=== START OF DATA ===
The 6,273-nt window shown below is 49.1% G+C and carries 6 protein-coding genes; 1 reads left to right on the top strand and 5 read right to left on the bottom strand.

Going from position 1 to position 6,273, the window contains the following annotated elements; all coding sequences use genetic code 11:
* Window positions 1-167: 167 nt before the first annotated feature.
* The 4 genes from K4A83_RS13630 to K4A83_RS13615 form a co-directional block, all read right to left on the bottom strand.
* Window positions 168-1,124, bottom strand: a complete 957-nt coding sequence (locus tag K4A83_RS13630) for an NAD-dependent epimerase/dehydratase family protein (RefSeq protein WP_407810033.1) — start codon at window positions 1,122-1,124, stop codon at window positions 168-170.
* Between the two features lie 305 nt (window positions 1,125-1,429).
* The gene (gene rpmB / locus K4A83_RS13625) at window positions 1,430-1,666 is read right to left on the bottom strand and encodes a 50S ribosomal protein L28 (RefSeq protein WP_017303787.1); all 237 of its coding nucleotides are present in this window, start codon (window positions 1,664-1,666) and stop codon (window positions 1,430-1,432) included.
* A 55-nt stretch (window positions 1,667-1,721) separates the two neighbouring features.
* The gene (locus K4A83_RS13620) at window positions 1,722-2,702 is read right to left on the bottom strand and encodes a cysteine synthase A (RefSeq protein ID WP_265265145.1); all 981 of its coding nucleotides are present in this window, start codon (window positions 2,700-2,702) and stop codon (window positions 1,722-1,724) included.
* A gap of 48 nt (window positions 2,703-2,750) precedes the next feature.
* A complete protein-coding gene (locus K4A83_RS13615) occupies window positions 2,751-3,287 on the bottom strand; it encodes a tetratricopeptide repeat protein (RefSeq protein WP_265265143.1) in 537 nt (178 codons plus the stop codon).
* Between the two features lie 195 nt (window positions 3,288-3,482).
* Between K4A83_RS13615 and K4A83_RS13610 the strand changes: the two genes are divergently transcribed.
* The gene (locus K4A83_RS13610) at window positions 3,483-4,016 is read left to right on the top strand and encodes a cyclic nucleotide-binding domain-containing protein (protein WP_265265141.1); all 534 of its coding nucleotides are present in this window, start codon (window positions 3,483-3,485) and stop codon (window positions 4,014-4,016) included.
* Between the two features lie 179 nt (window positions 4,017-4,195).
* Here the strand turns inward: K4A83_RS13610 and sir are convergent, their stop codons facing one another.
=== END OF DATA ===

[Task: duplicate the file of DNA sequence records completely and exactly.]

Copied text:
The 6,273-nt window shown below is 49.1% G+C and carries 6 protein-coding genes; 1 reads left to right on the top strand and 5 read right to left on the bottom strand.

Going from position 1 to position 6,273, the window contains the following annotated elements; all coding sequences use genetic code 11:
* Window positions 1-167: 167 nt before the first annotated feature.
* The 4 genes from K4A83_RS13630 to K4A83_RS13615 form a co-directional block, all read right to left on the bottom strand.
* Window positions 168-1,124, bottom strand: a complete 957-nt coding sequence (locus tag K4A83_RS13630) for an NAD-dependent epimerase/dehydratase family protein (RefSeq protein WP_407810033.1) — start codon at window positions 1,122-1,124, stop codon at window positions 168-170.
* Between the two features lie 305 nt (window positions 1,125-1,429).
* The gene (gene rpmB / locus K4A83_RS13625) at window positions 1,430-1,666 is read right to left on the bottom strand and encodes a 50S ribosomal protein L28 (RefSeq protein WP_017303787.1); all 237 of its coding nucleotides are present in this window, start codon (window positions 1,664-1,666) and stop codon (window positions 1,430-1,432) included.
* A 55-nt stretch (window positions 1,667-1,721) separates the two neighbouring features.
* The gene (locus K4A83_RS13620) at window positions 1,722-2,702 is read right to left on the bottom strand and encodes a cysteine synthase A (RefSeq protein ID WP_265265145.1); all 981 of its coding nucleotides are present in this window, start codon (window positions 2,700-2,702) and stop codon (window positions 1,722-1,724) included.
* A gap of 48 nt (window positions 2,703-2,750) precedes the next feature.
* A complete protein-coding gene (locus K4A83_RS13615) occupies window positions 2,751-3,287 on the bottom strand; it encodes a tetratricopeptide repeat protein (RefSeq protein WP_265265143.1) in 537 nt (178 codons plus the stop codon).
* Between the two features lie 195 nt (window positions 3,288-3,482).
* Between K4A83_RS13615 and K4A83_RS13610 the strand changes: the two genes are divergently transcribed.
* The gene (locus K4A83_RS13610) at window positions 3,483-4,016 is read left to right on the top strand and encodes a cyclic nucleotide-binding domain-containing protein (protein WP_265265141.1); all 534 of its coding nucleotides are present in this window, start codon (window positions 3,483-3,485) and stop codon (window positions 4,014-4,016) included.
* Between the two features lie 179 nt (window positions 4,017-4,195).
* Here the strand turns inward: K4A83_RS13610 and sir are convergent, their stop codons facing one another.